NASA Public Affairs Office
Stennis Space Center, MS 39529-6000
NASA Stennis Space Center will play a critical role in the agency's Constellation Program, according to managers who visited the site Thursday, July 13.
The Constellation Program is NASA's plan of work for the new spacecraft that will return humans to the moon and blaze a trail to Mars and beyond, fulfilling the Vision for Space Exploration. The centerpiece of the system is a new crew launch vehicle, Ares I, designed to boost the Crew Exploration Vehicle into orbit. The CEV will carry four astronauts to and from the moon, support up to six crewmembers on future missions to Mars and deliver crew and supplies to the International Space Station.
Constellation Program managers toured SSC's rocket engine test complex and spoke to employees about the crucial role the center will play in fulfilling America's Vision for Space Exploration.
"Our work now is in the pre-design stage," said Jeff Hanley, NASA's Constellation Program manager. "But we hope to see the first manned launch as early as 2012." He said Constellation's crew exploration vehicle is targeted to be flying by 2014.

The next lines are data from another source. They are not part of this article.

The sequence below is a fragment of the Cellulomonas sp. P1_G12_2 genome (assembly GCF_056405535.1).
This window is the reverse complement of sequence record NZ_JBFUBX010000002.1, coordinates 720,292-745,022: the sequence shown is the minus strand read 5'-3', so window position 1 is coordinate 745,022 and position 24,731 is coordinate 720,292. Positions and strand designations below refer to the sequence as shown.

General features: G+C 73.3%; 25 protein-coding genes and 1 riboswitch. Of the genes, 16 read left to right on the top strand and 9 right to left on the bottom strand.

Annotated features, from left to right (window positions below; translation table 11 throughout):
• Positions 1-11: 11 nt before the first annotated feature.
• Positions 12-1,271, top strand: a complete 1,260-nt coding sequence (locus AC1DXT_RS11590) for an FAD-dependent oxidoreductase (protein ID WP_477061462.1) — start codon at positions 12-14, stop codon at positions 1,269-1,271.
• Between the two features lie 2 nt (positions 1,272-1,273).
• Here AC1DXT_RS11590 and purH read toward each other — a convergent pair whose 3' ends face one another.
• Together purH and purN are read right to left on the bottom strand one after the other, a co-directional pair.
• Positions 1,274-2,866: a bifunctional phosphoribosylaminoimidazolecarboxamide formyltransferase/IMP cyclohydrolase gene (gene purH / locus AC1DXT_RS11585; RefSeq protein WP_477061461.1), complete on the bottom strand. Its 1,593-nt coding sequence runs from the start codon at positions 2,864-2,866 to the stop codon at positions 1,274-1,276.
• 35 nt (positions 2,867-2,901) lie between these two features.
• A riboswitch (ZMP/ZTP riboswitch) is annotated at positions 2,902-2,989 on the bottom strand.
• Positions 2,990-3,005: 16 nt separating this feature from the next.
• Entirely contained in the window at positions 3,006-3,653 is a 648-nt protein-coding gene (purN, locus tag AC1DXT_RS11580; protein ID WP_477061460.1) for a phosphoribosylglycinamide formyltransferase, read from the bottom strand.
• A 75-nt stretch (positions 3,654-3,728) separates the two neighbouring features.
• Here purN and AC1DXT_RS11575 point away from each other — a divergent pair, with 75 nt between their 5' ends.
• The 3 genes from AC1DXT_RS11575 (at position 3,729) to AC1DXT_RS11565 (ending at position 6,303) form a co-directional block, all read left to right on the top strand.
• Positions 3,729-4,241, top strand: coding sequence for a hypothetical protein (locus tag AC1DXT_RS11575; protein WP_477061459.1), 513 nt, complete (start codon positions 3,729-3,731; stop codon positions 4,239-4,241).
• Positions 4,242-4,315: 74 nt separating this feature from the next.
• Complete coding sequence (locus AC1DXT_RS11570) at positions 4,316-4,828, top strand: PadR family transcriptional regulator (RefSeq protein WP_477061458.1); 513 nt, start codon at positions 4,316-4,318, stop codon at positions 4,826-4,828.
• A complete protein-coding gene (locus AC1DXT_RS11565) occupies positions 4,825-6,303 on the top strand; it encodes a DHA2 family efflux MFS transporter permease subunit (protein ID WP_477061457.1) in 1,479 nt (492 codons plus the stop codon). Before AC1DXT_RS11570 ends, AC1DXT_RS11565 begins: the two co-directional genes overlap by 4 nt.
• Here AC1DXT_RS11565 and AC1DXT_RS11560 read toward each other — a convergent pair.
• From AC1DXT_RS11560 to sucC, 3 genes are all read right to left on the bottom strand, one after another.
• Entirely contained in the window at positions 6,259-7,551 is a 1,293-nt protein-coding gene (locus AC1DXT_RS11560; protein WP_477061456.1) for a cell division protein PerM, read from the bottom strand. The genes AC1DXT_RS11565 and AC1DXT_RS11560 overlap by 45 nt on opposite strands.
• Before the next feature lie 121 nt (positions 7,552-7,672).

With more than 40 years of experience in rocket propulsion testing, SSC will continue to serve in its traditional test role, taking the lead on integration for all propulsion testing. SSC is responsible for rocket propulsion testing for the upper stages of Ares I, and Constellation's cargo launch vehicle, Ares V, as well as testing the engines for Ares V's main stage.
"Half the cost of developing these vehicles goes toward the testing and certification services you already provide to the country," Hanley told employees during an all-hands meeting Thursday.
The first rocket engine to be tested will be the J-2X, an engine derived from those tested at the center 40 years ago for Apollo's Saturn V rockets. In the Constellation Program, the J-2X will be used to power the upper stages of the Ares I and Ares V.
"The J-2X is a critical path" to meeting the Constellation Program's goals, said Steve Cook, director of the Exploration Launch Projects office at the Marshall Space Flight Center in Huntsville, Ala. "SSC will play a critical role in the program."
NASA has chosen Pratt & Whitney Rocketdyne's RS-68 engine to power the main stage of the Ares V. Testing for Boeing's commercial applications of the RS-68 engine is under way on SSC's B-1 Test Stand.
Cook also said "SSC, Marshall and the Michoud Assembly Facility have a long, rich history of working together," an asset that will smooth development and delivery of the Ares vehicles. The Michoud facility in New Orleans is responsible for building and processing elements of the new launch systems.
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